Human brain can hold 10 times more information than previously thought, scientists say

Human brain can hold 10 times more information than previously thought, scientists say

The human brain may be capable of storing 10 times more information than previously thought, according to a new study that could lead to a better understanding of memory decline with ageing and disease.

Previous studies have shown that learning and remembering new information strengthens nerve connections in the brain called synapses which can grow stronger or weaker over time, affecting memory.

However, quantifying the strength of individual synapses has been a challenge for neuroscientists.

It is especially difficult to estimate the precise amount by which connections between nerves grow weaker or stronger and the amount of data they store.

But a new technique, described in the journal Neural Computation, offers fresh insights into synaptic strength, precision of plasticity, and the amount of information these nerve connections can store.

The technique could help quantify the strength of synapses and enhance our understanding of how humans learn and remember, and how those processes change with age or disease.

“We’re getting better at identifying exactly where and how individual neurons are connected to each other,” study co-author Terrence Sejnowski said.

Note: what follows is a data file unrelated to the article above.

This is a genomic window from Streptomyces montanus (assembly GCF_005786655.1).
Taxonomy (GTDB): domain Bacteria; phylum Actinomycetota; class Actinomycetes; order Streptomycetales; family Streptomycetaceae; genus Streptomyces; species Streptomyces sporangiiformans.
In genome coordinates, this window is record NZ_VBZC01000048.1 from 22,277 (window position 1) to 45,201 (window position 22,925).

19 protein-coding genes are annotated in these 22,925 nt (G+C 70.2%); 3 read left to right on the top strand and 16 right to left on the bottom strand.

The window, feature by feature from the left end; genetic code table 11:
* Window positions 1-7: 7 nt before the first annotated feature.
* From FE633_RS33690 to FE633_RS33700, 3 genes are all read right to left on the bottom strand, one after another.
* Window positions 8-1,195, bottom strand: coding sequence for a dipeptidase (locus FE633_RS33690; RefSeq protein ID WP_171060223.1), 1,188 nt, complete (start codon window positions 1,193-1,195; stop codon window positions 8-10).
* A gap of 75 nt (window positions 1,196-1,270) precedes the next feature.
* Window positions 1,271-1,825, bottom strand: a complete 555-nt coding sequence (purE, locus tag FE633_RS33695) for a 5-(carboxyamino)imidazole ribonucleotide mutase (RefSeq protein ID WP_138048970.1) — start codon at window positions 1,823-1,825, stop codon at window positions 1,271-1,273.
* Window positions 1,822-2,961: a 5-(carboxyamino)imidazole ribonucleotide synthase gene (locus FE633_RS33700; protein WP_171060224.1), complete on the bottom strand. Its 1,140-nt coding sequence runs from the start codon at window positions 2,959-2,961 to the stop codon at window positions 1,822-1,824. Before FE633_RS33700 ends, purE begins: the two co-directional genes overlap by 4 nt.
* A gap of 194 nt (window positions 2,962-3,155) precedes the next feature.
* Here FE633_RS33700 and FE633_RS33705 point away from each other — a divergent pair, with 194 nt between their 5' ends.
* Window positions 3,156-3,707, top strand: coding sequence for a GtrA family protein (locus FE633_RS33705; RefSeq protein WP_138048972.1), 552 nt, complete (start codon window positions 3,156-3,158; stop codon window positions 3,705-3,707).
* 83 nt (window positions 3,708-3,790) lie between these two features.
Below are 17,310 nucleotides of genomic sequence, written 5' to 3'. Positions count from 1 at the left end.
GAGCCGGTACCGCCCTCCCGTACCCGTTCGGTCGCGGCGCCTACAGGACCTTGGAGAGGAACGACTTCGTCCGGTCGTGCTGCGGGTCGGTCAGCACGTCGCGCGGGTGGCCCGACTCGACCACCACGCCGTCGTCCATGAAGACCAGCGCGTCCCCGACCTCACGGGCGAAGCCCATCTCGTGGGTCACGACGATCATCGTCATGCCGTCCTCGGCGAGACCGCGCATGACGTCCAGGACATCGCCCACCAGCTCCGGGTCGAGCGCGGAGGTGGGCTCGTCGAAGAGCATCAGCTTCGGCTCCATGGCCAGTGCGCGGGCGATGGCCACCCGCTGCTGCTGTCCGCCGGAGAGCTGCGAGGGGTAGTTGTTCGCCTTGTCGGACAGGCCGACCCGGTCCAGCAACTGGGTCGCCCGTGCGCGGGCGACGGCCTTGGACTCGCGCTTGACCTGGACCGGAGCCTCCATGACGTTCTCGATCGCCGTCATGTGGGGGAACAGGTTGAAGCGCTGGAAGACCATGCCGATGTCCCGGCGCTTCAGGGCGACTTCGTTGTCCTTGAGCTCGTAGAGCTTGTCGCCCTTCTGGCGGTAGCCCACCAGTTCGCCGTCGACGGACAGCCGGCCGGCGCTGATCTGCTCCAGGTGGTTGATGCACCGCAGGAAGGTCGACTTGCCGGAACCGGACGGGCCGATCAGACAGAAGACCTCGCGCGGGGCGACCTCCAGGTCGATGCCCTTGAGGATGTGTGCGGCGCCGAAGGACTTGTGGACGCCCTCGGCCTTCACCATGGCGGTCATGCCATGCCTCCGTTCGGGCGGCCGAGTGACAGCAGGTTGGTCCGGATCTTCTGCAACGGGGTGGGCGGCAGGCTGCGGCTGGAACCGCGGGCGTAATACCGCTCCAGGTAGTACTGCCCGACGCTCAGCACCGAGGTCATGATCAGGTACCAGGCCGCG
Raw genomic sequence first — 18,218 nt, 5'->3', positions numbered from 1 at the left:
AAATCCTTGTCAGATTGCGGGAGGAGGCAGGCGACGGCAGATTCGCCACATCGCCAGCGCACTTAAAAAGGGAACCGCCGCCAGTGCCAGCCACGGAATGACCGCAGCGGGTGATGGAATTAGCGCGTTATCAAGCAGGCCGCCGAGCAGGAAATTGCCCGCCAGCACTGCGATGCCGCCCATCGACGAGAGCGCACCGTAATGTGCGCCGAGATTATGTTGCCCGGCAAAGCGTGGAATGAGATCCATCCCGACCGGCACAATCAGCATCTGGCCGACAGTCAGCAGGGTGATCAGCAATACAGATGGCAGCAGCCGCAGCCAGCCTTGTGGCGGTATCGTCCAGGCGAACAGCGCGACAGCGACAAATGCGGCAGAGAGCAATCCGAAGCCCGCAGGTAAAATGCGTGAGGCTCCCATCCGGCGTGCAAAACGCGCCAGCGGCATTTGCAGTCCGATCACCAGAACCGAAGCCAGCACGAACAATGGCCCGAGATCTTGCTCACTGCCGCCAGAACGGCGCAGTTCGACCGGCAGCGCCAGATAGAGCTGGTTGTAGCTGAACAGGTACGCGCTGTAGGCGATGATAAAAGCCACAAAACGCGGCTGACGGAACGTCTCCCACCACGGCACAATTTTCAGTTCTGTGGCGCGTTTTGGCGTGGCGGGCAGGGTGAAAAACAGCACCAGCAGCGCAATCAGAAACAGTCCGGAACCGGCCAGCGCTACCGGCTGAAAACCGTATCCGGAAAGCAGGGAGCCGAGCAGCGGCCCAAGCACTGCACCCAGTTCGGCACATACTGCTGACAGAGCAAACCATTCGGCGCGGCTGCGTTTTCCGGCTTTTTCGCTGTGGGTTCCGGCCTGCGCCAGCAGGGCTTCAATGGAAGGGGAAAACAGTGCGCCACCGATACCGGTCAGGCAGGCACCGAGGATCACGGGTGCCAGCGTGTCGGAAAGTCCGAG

“We have now created a technique for studying the strength of synapses, the precision with which neurons modulate that strength, and the amount of information synapses are capable of storing — leading us to find that our brain can store 10 times more information than we previously thought.”

When a message is transmitted across the brain, it hops as an electric signal from neuron to neuron via a tiny space where the two cells meet called a synapse.

The signal travels through synapses via chemical messengers, and different synapses communicate at different strengths – some may be weak whispers while others may be loud chemical signals.

Specific synapses strengthen to enable the retention of new information in a process called synaptic plasticity.

The human brain has over 100 trillion synapses and synaptic strength is known to play a role in how they store memories.

Conditions like Alzheimer’s tend to weaken synapses and reduce the ability of the brain to store information.

In the new study, scientists assessed pairs of synapses from a rat hippocampus, the key brain region for learning and memory.

They applied a method traditionally used to study computers to determine how many bits of information the synapses could hold.

They found that each rat hippocampal synapse can store between 4.1 and 4.6 bits of information.

This means the human brain may be capable of holding at least a petabyte of information, equivalent to the data contained on the entire internet.

“Having this detailed look into synaptic strength and plasticity could really propel research on learning and memory, and we can use it to explore these processes in all different parts of human brains, animal brains, young brains, and old brains,” study co-author Kristen Harris said.

“Ultimately, the outcomes should give new insight into how disrupted synapses result in cognitive decline during ageing or as a consequence of neurological disorders.”